An intelligent and loyal breed of dog, the boxer is very well known among breeders and pet owners alike. As well known as these dogs are, though, there are still a number of interesting facts about this breed that many people most likely aren't aware of. Boxers are one of the more popular breeds of dogs in the world, and taking the time to learn more about them can help potential owners to further appreciate exactly how special these dogs truly are.
As a breed of dogs, boxers are relatively young the first boxers weren't shown until 1895, where they were exhibited in a Munich dog show for St. Bernards. The breed was developed from a cross of the Bullenbeisser (a now-extinct breed of dog that was descended from the mastiff and which was used in the hunting of large animals) and English bulldogs. Rumors persist that the breed's name was taken from a habit of the dogs assuming a boxing stance on its hind legs in order to start fights, though it is much more likely that the name simply developed from a local nickname for the Bullenbeisser dogs that the boxers descended from.
Though boxers can have a wide range of color in their coats, the breed only has two officially recognized coat colors. These colors are fawn, which is a solid brown color (though that brown may vary from light and tan to dark and nearly red), and brindle, which is a fawn coat that features dark stripes (though the stripes may vary from being light and thin to being so thick that the dog appears almost entirely black.) Other coat variances exist as well, including white boxers and those boxers which have patches of white on their head, chest, and legs (known as flashy boxers), but white and flashy boxers aren't recognized by major breeding organizations because of potential health problems that they fear might become widespread if they allowed the genetics of the white dogs to enter the main breed in large quantities.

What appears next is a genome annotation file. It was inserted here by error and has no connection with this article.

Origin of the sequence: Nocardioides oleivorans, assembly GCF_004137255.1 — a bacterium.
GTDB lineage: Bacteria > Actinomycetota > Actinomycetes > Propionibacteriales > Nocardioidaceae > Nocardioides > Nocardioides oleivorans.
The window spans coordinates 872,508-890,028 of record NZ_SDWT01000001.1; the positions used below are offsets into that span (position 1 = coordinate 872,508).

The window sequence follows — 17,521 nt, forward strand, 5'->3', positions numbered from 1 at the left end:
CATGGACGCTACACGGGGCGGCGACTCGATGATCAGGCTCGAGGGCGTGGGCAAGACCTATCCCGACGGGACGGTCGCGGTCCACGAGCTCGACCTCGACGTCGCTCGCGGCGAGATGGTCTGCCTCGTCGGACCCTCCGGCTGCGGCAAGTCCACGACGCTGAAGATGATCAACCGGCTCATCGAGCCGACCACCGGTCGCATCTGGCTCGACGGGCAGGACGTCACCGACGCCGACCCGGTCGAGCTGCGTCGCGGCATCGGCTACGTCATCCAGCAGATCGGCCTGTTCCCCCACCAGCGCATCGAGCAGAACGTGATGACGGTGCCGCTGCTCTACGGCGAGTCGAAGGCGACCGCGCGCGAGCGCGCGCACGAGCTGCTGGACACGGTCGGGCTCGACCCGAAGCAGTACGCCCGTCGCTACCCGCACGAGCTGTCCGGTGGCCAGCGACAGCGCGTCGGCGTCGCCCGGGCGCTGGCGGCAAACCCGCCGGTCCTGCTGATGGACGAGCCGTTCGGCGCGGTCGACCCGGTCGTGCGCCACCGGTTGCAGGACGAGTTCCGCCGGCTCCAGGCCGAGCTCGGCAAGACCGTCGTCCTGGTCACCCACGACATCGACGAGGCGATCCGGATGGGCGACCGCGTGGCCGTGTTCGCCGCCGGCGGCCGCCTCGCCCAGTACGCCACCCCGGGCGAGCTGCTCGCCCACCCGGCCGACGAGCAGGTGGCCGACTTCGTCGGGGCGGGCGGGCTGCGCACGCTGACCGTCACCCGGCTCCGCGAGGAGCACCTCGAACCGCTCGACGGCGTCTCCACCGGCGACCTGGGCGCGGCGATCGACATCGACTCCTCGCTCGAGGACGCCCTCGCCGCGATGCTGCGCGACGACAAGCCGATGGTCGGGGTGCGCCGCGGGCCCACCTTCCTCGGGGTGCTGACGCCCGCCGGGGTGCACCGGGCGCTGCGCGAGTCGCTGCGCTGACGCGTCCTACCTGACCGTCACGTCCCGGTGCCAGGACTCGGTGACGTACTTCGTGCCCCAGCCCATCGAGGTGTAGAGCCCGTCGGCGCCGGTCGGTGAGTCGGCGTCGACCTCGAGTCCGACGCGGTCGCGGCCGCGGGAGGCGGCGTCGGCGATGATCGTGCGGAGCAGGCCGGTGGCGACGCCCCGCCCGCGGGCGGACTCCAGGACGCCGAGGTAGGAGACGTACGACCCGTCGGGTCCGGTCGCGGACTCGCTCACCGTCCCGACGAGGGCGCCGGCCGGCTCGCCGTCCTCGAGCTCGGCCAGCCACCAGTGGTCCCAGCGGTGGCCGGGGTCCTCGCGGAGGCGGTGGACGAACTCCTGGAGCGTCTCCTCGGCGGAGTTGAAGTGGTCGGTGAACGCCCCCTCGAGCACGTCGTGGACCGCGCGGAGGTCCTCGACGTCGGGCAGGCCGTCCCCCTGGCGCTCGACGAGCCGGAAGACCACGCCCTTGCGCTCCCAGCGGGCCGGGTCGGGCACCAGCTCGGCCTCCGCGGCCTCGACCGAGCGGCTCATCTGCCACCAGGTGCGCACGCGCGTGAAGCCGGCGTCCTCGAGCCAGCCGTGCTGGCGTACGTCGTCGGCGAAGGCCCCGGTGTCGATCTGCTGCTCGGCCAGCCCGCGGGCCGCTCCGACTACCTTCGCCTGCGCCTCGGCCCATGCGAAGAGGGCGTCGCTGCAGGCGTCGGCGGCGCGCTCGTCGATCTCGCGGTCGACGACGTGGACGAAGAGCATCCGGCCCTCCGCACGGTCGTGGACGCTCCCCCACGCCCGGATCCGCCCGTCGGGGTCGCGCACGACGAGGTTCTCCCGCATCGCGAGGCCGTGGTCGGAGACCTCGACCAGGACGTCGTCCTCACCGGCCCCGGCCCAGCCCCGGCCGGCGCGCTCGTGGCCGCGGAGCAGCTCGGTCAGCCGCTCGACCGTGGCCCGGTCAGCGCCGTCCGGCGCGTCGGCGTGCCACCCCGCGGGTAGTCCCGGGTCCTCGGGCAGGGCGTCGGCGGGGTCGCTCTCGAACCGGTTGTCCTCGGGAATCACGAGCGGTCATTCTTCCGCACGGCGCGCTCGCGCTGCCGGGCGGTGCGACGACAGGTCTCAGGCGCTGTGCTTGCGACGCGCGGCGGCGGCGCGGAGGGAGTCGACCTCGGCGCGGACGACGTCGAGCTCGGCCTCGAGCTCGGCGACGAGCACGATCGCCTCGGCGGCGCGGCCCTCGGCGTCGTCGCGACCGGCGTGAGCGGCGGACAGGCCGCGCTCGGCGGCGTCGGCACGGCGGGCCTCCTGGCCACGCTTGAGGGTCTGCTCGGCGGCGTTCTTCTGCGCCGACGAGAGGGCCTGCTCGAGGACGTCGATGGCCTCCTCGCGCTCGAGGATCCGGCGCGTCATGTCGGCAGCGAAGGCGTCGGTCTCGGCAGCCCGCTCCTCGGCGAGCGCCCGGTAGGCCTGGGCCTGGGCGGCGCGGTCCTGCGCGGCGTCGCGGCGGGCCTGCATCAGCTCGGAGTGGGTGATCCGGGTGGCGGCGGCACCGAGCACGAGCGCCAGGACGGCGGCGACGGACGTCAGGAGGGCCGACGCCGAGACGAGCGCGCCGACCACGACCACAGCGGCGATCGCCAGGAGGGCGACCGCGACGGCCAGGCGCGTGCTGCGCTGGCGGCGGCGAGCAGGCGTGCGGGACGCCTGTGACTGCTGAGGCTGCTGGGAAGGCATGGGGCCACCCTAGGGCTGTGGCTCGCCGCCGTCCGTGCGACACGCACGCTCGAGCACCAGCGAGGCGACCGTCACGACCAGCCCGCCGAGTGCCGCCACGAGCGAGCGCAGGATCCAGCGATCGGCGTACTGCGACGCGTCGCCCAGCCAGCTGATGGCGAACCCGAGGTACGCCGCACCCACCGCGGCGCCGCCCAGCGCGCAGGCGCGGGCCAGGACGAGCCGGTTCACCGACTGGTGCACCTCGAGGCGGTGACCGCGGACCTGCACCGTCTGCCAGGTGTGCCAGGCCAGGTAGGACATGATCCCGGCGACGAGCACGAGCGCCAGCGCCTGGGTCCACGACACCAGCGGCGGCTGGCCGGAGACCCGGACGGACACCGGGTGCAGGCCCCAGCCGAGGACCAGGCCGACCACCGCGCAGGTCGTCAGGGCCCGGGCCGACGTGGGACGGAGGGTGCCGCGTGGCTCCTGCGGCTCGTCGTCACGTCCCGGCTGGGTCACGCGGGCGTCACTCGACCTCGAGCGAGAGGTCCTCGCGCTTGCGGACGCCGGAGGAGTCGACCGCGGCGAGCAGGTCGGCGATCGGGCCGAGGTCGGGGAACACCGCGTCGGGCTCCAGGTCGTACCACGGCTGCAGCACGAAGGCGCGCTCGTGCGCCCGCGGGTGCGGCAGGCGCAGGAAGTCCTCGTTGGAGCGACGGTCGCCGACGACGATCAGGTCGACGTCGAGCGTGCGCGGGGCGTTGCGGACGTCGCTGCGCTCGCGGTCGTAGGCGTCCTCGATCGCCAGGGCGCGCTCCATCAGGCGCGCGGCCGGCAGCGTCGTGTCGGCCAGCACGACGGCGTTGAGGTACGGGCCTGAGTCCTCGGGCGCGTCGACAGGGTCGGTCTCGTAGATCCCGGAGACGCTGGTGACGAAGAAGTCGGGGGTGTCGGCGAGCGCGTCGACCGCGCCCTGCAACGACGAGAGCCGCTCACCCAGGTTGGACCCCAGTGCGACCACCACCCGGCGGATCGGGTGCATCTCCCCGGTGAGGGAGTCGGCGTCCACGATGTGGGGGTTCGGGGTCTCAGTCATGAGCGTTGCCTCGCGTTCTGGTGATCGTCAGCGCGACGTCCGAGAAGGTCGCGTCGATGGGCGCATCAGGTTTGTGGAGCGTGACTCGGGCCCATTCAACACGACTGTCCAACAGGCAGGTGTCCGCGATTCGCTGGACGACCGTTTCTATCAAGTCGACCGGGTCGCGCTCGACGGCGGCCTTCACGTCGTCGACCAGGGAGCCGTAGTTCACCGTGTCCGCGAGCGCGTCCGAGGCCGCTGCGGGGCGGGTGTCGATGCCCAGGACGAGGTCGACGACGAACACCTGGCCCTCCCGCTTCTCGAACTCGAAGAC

Many people think that boxers are an aggressive or violent breed, but in truth they're just the opposite. Boxers can make wonderful family pets, as they are intelligent, loving, playful, and loyal. Young boxers love to play and have a desire for plenty of exercise. While these dogs can be intimidating and may be protective of their owners around people that they don't know, other breeds tend to be much better choices for guard dogs simply because of how playful and loving well cared for boxers actually are.
Because of their intelligence, boxers are suited for a variety of different tasks including working as police dogs or being trained as service animals for the disabled. People who are simply keeping a boxer as a pet or who are wanting to show their dog competitively are generally pleased with how easily most boxers take to training and the wide variety of tricks and other activities that the dogs can be taught.